How the 15-minute city can escape from the conspiracy theorists
Compact, walkable neighbourhoods can be great places to live and work – but research suggests the 15-minute city is not easy to define. Can this urban concept avoid being labelled as a threat to liberty?
Those of us who are urban dwellers clearly have much to gain from the model of the ‘15-minute city’. Research suggests we can more easily pop out to the shops, find fresh food or access health services on our doorstep. There are more local opportunities to learn and to find work – and less exposure to traffic and pollution.
So it stands to reasons that we also have much to lose from the conspiracy theories currently swirling around a planning concept originally designed simply to create more sustainable and human-centred urban neighbourhoods, but now repositioned in the UK by libertarians as a shadowy threat to personal freedom.
A form of urban imprisonment?
The ‘15-minute city’ concept originated with French-Columbian scientist Carlos Moreno at the Sorbonne and was taken up by Paris mayor Anne Hidalgo along with a host of other cities including Buenos Aires, Barcelona and Melbourne.
The idea at its core seemed innocuous enough: it is that the essential services that citizens require should be readily accessible within a 15-minute walk or cycle from their home. However, this has recently been twisted into a form of urban imprisonment that curtails an individual’s movements.
British experts in the field struggle to explain how this twist has occurred. At the WORKTECH London conference in November 2023, Edwin Heathcote, architecture and design critic of the Financial Times, whom I interviewed onstage, attributed such a bizarre transition to ‘culture wars’ devised to open up new battle lines between the main political parties in the UK around reaching net zero and the rights of the motorist.
In other words, the 15-minute city has become a wedge issue and all those who might enjoy its benefits are casualties of more than the truth.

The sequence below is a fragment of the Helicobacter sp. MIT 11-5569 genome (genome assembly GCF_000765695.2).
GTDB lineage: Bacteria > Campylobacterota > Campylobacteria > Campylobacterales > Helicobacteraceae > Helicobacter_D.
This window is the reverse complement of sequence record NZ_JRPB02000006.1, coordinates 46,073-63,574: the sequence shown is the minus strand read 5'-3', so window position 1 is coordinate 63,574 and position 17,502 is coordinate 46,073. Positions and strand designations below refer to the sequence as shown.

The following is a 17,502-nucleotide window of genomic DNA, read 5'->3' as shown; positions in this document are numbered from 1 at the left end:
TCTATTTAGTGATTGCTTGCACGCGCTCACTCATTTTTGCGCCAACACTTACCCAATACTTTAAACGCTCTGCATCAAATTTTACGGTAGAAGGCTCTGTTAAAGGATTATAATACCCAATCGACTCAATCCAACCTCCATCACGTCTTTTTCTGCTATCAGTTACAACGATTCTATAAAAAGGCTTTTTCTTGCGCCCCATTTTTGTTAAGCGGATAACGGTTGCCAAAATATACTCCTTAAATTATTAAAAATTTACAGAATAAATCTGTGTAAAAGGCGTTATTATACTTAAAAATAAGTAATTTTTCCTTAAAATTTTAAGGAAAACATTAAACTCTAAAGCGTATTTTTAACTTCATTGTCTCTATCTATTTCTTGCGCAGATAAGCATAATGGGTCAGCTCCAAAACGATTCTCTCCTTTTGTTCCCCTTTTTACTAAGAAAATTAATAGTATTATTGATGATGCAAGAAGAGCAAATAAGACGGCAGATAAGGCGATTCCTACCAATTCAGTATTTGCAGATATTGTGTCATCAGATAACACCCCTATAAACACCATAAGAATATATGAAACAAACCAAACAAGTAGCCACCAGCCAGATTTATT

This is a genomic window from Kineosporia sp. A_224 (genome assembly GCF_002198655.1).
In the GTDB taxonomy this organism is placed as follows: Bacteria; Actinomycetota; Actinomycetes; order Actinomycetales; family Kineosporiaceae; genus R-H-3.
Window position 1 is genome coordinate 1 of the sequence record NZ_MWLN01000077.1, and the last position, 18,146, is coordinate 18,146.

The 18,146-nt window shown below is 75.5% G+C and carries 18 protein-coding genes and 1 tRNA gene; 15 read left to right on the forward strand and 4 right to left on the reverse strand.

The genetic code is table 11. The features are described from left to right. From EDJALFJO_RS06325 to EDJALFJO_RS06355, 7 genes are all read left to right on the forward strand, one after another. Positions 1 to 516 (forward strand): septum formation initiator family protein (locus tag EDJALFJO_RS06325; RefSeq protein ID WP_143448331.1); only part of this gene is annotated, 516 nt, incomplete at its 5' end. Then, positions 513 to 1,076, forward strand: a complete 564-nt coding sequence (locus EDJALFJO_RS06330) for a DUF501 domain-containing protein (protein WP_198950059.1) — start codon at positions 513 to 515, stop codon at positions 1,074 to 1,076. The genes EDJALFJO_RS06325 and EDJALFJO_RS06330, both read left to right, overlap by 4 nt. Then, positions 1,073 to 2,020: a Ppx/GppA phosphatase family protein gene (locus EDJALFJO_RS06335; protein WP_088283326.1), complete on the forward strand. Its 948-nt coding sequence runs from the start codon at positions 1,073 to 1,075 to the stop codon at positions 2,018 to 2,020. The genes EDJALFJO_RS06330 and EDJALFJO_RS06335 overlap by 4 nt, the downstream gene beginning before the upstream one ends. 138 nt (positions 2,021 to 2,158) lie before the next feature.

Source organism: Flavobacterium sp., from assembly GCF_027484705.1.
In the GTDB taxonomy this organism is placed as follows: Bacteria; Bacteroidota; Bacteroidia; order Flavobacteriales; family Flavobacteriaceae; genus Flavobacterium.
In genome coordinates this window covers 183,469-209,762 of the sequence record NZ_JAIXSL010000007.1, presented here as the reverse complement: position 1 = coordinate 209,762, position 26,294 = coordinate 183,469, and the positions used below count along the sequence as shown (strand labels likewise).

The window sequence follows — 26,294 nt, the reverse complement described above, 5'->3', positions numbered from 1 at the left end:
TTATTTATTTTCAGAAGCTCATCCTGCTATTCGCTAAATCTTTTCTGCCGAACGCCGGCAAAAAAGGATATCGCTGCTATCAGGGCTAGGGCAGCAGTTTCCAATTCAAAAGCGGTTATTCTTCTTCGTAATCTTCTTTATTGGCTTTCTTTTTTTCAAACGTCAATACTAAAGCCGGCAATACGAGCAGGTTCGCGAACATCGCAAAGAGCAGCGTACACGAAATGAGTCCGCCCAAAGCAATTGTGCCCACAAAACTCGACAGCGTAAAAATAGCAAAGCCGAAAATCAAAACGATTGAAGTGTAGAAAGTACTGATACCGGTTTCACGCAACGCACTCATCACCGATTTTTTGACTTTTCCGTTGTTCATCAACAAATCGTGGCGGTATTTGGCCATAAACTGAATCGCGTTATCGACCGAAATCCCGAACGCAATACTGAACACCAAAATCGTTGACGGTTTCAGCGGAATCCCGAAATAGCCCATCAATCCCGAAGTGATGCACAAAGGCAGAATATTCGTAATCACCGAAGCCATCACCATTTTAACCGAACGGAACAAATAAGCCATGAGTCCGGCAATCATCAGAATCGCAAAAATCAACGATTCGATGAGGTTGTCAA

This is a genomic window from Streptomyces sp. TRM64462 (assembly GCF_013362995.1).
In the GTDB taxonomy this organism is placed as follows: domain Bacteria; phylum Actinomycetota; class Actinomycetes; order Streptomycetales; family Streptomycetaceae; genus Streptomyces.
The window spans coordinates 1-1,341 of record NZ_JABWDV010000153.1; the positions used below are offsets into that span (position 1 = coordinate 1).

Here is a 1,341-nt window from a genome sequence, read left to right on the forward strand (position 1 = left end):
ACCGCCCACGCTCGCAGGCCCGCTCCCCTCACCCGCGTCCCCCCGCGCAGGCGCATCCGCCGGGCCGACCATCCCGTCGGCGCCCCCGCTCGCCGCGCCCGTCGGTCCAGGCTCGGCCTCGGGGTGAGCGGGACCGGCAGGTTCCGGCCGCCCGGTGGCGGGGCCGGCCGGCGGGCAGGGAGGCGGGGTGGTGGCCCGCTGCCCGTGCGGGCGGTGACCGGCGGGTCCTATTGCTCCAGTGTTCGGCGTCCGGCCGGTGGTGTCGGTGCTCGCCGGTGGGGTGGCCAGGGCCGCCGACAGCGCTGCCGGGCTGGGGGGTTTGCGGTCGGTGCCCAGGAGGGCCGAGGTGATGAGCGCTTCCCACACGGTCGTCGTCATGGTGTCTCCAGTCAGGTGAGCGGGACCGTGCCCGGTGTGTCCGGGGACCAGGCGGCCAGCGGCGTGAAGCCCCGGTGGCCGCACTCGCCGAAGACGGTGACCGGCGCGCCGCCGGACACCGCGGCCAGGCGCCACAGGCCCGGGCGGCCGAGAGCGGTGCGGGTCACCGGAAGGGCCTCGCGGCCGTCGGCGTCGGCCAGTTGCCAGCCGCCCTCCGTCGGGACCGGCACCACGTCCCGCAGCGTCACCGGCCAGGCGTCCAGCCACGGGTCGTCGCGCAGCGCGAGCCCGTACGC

A more complex concept
But look behind the headlines of the controversy and the concept is perhaps more complex and difficult to define than might first appear. At the 2023 Healthy City Design international congress, held this year in Liverpool’s impressive Knowledge Quarter, itself working to a 15-minute radius, Camilla Siggaard Andersen of the architectural firm Hassell presented survey research showing how the model means different things to different people, who are also walking at different paces. After all, a millennial employee generally marches around at a different pace to a pensioner.
Definitions of the 15-minute city ranged from ‘a compact place’ for compact communities (11 per cent) and an amenity-rich ‘place with multiple functions’ (38 per cent) to ‘a place that is walkable’ with sustainable access (60 per cent). More than 5,000 people were surveyed. Hassell’s study ventured its own definition of the 15-minute neighbourhood as ‘made by bringing people closer together in walkable, amenity-rich environments’.
A more nuanced approach
This useful statement was reinforced by fellow presenter Elad Eisenstein of infrastructure firm AECOM, who bemoaned the reduction of the concept to new cycle lanes and traffic calming measures, and used a series of design studies in Stratford, east London, to explore a richer, more nuanced approach.
Planners needed to synchronise several factors, including urban density, climate change, mobility, network, nature and heritage, to create flourishing 15-minute cities of the future, said Eisenstein, quoting Aristotle’s famous phrase ‘A good city exists for the sake of a good life – not for the sake of life only’.
That’s not a bad slogan on which to base a campaign to reclaim the 15-minute city as a potent tool for healthier living and working – and steer it away from being weaponised for political gain by those who dismiss it as infringement of personal liberty.
‘Get it right in practice and the conspiracy theorists could conceivably go into retreat…’
Whatever happens next will depend on the expertise of urban planners and designers to make these urban quarters really thrive as meaningful places for those who live and work in them.
As the Central Business District for the commuter class struggles to recover, mixed use and mixed experience developments are set to thrive. The compact frame and walkable ethos of the 15-minute city are clearly important in this context, but a lot will come down to the way the model is defined and implemented on the ground. Get it right in practice and the conspiracy theorists could conceivably go into retreat.